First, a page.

Now is not the time for Crypto, multi-asset managers warn

Cryptocurrencies have had a torrid time in 2022.

Aside from the high-profile FTX scandal and its collapse, which sent shockwaves around the world, UK regulators and policy makers have cracked down and debated cryptocurrencies in the UK.

In early December, the High Court in London ordered a number of cryptocurrency exchanges to reveal the personal details of some of their users after a fraud was discovered.

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Later in December, the FCA announced it had cracked down on misleading promotions after 164 cases of breaking the rules, many involving lenders promoting cryptocurrencies.

And while many financial advisors currently don’t think wallets should ever contain cryptocurrencies, the day may come when cryptocurrencies become regulated and thus have a place in well-diversified investment portfolios.

But what do multi-asset managers think? In their quest to provide well-diversified portfolios, alternative asset classes such as infrastructure or real estate, can and do play a role in seeking diverse income streams.

Could cryptocurrencies become an “alternative” asset class?

What the managers say

FTAdviser asked several multi-asset managers for their views on incorporating cryptocurrencies into portfolios.

Ian Jensen-Humphreys, portfolio manager at Quilter Investors, says it would be “unlikely”.

He explains: “As fundamental investors, cryptocurrencies are unlikely to become part of the multi-asset arsenal, particularly as no reliable or comprehensive way has yet been found to value cryptocurrencies in general.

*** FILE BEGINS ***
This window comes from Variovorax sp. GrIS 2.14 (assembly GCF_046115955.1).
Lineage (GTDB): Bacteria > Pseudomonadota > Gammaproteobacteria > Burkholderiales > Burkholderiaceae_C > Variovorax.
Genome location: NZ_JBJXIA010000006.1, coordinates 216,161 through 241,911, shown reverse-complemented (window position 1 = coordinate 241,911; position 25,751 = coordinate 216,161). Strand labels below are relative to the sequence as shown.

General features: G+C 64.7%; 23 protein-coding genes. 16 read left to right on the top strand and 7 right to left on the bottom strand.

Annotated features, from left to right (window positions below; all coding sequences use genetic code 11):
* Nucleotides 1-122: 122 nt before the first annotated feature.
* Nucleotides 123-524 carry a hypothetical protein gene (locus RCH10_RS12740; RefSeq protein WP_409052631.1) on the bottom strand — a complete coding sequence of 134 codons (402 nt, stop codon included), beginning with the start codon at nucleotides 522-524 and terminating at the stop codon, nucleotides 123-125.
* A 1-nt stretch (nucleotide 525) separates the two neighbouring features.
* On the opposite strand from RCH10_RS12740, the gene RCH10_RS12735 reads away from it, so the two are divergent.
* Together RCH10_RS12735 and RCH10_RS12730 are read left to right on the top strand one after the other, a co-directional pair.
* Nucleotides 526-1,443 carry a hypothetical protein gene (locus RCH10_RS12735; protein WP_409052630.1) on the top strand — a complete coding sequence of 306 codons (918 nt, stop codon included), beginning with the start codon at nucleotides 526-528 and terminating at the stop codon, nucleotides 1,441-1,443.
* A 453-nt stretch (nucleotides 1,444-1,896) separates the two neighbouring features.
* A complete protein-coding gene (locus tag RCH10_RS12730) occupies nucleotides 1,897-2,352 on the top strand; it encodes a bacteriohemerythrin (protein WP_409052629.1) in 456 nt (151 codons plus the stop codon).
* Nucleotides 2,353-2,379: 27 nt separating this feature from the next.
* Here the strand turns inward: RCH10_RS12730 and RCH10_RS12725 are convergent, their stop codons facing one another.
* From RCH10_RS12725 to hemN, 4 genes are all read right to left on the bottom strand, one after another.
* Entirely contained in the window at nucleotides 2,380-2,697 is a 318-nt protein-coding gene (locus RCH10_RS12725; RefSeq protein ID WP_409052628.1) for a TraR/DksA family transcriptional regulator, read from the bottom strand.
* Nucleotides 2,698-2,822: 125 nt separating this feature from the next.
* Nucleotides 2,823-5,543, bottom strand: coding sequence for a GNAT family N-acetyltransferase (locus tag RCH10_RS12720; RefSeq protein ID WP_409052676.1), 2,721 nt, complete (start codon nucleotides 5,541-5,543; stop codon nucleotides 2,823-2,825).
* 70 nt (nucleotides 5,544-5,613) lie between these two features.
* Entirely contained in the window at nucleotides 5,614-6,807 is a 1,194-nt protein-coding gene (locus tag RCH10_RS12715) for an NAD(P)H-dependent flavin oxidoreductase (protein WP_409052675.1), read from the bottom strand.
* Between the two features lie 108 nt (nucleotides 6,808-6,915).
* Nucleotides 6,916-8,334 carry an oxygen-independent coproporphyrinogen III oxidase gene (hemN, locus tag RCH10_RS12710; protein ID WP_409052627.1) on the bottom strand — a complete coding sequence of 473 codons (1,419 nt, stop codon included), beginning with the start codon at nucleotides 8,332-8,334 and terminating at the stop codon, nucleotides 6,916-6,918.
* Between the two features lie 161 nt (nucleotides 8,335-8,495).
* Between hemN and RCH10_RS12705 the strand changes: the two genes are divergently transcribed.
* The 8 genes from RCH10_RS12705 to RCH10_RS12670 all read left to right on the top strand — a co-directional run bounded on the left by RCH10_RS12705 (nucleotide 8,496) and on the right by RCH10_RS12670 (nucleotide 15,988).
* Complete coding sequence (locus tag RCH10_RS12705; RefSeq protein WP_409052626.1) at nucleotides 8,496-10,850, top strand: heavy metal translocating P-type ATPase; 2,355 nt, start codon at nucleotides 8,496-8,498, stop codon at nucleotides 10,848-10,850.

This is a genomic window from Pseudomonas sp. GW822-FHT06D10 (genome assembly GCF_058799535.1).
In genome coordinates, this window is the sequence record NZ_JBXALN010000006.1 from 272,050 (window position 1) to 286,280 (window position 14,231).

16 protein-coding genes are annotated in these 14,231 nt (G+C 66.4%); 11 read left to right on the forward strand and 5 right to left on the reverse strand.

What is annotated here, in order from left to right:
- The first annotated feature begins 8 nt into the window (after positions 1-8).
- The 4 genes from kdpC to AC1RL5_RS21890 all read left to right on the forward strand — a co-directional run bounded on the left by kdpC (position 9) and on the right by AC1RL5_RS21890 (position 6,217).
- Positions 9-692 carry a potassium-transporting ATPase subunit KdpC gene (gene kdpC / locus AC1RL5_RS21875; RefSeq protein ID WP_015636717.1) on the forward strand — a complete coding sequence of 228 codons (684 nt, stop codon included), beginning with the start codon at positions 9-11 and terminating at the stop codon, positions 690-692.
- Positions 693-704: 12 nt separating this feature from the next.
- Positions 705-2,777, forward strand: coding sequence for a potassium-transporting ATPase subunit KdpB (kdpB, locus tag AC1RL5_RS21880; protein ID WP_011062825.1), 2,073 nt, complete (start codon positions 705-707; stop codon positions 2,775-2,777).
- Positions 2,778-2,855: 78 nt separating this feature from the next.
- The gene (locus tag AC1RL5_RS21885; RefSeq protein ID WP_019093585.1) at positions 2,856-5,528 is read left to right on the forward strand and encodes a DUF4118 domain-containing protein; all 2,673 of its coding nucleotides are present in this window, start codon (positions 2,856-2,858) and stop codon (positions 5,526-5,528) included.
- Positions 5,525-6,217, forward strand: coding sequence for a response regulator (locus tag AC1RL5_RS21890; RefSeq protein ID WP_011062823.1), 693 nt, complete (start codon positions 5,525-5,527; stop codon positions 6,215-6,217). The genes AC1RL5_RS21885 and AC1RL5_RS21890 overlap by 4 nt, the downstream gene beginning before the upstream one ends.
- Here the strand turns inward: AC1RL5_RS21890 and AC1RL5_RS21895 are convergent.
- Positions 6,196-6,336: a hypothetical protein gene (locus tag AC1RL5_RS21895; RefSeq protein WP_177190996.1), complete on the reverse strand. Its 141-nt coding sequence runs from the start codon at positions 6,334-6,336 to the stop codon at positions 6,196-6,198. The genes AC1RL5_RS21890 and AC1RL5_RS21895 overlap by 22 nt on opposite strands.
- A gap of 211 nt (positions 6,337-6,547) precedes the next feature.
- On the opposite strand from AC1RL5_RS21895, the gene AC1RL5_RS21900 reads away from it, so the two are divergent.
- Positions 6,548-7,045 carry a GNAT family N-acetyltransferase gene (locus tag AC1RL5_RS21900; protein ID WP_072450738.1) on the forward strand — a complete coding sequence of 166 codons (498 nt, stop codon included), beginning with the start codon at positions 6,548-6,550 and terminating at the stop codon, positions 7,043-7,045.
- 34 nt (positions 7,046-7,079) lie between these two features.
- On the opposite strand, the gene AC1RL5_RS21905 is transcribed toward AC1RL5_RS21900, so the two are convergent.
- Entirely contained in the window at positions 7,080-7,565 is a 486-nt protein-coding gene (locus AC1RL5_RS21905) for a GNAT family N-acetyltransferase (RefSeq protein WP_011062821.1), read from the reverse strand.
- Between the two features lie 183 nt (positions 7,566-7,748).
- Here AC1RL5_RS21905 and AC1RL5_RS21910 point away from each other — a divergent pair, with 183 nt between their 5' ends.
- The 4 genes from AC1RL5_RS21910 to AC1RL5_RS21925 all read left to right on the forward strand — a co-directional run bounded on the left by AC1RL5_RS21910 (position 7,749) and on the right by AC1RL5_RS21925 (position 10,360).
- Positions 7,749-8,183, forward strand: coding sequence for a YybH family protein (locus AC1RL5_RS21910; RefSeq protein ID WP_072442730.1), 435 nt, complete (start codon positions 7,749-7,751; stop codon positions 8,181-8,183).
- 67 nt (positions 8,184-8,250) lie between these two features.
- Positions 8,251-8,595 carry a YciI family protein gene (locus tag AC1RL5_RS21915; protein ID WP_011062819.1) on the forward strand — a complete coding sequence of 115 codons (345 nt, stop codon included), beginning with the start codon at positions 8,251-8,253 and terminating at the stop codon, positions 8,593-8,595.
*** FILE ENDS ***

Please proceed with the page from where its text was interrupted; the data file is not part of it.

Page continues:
“The technology behind cryptocurrencies, however, is more likely to find its way into our funds indirectly, whether through software integration or other exposures.”

Similarly, Guillaume Paillat, manager of multi-asset funds at Aviva Investors, believes it will be a long time before such assets can be properly regulated and a valuation standard assessed.

Ian Jensen-Humphreys, Quilter Investors

Paillat says: “They are lightly regulated and difficult to value, offering no direct interest or dividends, so not ideal, especially in an environment of rising interest rates.

“Plus, volatility is so volatile that it’s difficult to mix it with other traditional assets like bonds and stocks.”

He adds: “It is difficult to develop a robust investment process for such a speculation-driven asset. The potential for large losses based on little new information is astounding.

“However, with more countries supporting cryptocurrency payments, a set of more regulated “official” digital currencies could be the way of the future.”

Exchange-traded funds

Some cryptocurrency-based exchange-traded funds have received the green light from regulators such as the Securities and Exchange Commission. These could offer investors a way to get some form of synthetic exposure to cryptocurrencies without directly investing in them.

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